By Charlotte Christie
You would be forgiven for thinking a single entitled Antidote is going to be another pandemic-themed track. However, Leon Seti’s new release is timeless in its ability to capture the stifling nature of apathy and the hold it can have over one’s life.
Antidote marks a notable shift in Seti’s music which has previously charted at #1 in Italy’s iTunes Electronic chart. Paired back in style and sound, Seti’s searingly honest vocals (“You howl for help, like a wolf in a cage”) are underscored by a single acoustic guitar. In a Facebook post, Seti has confessed that he wrote the lyrics in 20 minutes but was initially hesitant to release the track due to not feeling it was ready. However, when he revisited Antidote months later he was struck by the strength of its message and the way in which it articulated the struggle “between routine and worries without any space left for dreams or ambitions”. I’m sure this conflict is all too familiar for many artists starting out their career, however, it is rarely captured in a song in such a nuanced fashion. As a result, Antidote is one of those releases which touches you instantly and its message lingers long after the final note.
What sparked your first desire to create music?
My desire to make music comes from wanting the people around me to listen to what I have to say. I always thought that songs are way more expressive than words.
Antidote touches on such a specific feeling. What do you hope people will take away from the track?
I hope people find some peace and hope in Antidote. We oftentimes get stuck inside our cages made of routines, little pleasures, and daily things to keep us busy and distracted. We bury our dreams and ambitions deep inside in fear of failure. This song is about that small touch that sometimes is enough to give you hope.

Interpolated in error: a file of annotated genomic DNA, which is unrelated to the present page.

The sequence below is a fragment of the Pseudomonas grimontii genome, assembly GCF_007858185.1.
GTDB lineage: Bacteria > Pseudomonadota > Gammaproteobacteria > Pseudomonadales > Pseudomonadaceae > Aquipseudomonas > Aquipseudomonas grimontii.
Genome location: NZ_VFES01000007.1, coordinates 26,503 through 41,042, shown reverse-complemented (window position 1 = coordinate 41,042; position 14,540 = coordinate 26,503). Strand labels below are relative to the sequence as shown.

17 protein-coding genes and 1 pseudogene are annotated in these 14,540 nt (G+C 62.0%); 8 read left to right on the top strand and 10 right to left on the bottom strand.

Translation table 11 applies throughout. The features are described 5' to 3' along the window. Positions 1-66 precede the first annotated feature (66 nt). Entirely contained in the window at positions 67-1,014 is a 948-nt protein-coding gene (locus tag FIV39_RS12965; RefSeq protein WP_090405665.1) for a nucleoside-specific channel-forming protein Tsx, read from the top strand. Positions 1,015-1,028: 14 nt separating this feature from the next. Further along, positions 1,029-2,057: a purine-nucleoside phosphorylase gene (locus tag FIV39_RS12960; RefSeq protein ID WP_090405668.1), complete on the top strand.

Are there any subjects that you haven’t made music about that you are itching to tackle?
That’s a great question. I’d love to make an album about folk legends and old tales. I think it’d be very poetic
You wrote the track during the lockdown, do you feel the process of creating music has changed for you? And if so, for the better?
I have always been independent so I am used to working alone or from my home studio. This time I was collaborating from Italy but it didn’t feel strange at all because of the strong musical connection between me and Francis, the guitarist in the track who lives in Germany. I think what has really changed for the worse though is our primary revenue system. With no live gigs it’s very hard to make ends meet nowadays.
Without referring to a genre, how would you describe your music?
My music is emotive and evocative. Like a dream